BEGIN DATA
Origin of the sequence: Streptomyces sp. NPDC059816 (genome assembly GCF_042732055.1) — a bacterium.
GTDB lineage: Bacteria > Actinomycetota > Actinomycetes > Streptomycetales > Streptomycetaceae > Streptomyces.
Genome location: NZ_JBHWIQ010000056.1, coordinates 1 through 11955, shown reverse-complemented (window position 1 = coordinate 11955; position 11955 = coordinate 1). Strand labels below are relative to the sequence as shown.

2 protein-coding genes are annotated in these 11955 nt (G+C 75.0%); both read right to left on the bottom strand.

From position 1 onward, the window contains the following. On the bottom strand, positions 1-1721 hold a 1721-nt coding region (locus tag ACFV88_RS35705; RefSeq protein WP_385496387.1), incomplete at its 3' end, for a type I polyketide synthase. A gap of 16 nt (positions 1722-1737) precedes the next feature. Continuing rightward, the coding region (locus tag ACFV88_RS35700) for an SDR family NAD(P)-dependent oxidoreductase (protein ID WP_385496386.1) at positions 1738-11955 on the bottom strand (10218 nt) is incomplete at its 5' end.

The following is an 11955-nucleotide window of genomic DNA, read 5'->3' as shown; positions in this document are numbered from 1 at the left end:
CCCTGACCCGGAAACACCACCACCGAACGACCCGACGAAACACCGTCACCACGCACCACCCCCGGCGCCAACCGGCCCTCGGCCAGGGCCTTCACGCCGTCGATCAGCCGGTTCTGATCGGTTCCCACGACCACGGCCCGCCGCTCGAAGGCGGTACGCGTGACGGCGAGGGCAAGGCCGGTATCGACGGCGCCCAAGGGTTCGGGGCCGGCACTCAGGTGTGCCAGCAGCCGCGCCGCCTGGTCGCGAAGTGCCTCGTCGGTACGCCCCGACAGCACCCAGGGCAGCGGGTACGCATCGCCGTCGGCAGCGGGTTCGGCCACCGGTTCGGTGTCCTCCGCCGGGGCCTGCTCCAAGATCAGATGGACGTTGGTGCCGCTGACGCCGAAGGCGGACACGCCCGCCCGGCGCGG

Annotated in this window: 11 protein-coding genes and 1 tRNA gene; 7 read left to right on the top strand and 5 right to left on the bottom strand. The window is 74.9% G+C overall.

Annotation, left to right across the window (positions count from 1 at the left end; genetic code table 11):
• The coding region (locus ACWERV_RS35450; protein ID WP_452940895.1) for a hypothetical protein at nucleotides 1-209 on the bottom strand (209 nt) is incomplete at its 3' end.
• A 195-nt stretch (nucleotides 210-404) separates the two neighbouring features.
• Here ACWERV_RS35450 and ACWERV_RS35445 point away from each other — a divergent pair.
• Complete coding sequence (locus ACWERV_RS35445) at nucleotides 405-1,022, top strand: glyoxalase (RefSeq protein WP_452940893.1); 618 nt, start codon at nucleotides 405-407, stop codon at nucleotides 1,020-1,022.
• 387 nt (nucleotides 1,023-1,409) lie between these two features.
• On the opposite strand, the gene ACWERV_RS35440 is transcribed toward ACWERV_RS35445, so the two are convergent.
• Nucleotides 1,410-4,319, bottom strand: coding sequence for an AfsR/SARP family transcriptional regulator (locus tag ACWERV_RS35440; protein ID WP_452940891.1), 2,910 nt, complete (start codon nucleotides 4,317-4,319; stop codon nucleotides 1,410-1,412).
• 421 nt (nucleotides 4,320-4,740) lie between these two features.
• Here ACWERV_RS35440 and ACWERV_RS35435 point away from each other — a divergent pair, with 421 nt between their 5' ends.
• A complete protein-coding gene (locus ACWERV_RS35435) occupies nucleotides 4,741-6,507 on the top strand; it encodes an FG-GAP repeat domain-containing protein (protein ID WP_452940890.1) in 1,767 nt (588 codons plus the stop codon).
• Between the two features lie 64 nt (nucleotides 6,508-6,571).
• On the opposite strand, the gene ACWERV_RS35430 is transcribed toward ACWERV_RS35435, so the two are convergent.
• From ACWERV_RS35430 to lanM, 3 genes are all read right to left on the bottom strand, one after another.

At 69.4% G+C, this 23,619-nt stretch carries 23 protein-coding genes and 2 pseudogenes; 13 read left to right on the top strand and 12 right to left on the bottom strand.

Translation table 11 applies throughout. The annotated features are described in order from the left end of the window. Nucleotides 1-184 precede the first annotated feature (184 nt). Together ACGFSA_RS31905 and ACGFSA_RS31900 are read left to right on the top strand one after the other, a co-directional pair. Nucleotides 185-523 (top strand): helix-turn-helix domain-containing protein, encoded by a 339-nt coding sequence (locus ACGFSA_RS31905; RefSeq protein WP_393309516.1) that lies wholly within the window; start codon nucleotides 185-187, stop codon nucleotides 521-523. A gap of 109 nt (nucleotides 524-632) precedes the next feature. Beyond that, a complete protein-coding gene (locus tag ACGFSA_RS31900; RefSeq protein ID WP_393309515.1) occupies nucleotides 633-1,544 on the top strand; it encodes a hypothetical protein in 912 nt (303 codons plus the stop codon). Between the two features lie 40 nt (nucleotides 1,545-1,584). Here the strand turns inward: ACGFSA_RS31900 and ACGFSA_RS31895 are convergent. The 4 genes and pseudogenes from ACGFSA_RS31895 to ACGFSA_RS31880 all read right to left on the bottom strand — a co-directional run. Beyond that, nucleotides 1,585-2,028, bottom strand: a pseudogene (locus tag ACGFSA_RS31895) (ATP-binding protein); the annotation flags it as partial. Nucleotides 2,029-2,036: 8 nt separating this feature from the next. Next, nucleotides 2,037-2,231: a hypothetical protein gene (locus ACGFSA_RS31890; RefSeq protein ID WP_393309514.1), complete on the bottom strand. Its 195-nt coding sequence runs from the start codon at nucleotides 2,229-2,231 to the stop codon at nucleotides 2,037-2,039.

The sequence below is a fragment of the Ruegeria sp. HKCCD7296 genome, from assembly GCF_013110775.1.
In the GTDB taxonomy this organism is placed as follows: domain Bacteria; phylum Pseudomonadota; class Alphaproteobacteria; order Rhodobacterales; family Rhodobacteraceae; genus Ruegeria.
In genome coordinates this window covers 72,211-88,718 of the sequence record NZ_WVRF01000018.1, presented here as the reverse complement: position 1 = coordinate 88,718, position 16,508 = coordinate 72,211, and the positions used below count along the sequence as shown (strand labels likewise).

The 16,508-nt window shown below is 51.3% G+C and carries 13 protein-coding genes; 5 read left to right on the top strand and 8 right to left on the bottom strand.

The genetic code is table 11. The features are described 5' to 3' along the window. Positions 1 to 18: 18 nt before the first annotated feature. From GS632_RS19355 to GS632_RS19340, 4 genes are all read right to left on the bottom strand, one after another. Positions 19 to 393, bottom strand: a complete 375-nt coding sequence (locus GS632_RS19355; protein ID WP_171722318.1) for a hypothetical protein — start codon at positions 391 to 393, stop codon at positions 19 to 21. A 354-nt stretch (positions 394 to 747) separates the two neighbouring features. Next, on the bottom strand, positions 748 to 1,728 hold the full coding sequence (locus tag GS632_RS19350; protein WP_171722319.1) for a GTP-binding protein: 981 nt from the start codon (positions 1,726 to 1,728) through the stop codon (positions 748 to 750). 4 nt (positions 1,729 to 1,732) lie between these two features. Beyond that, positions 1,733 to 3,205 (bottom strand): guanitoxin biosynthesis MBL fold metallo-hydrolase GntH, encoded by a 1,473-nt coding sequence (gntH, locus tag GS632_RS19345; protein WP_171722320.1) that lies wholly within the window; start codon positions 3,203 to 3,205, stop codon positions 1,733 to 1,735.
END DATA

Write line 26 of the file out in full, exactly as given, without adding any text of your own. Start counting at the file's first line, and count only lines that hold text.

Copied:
In the GTDB taxonomy this organism is placed as follows: domain Bacteria; phylum Pseudomonadota; class Alphaproteobacteria; order Rhodobacterales; family Rhodobacteraceae; genus Ruegeria.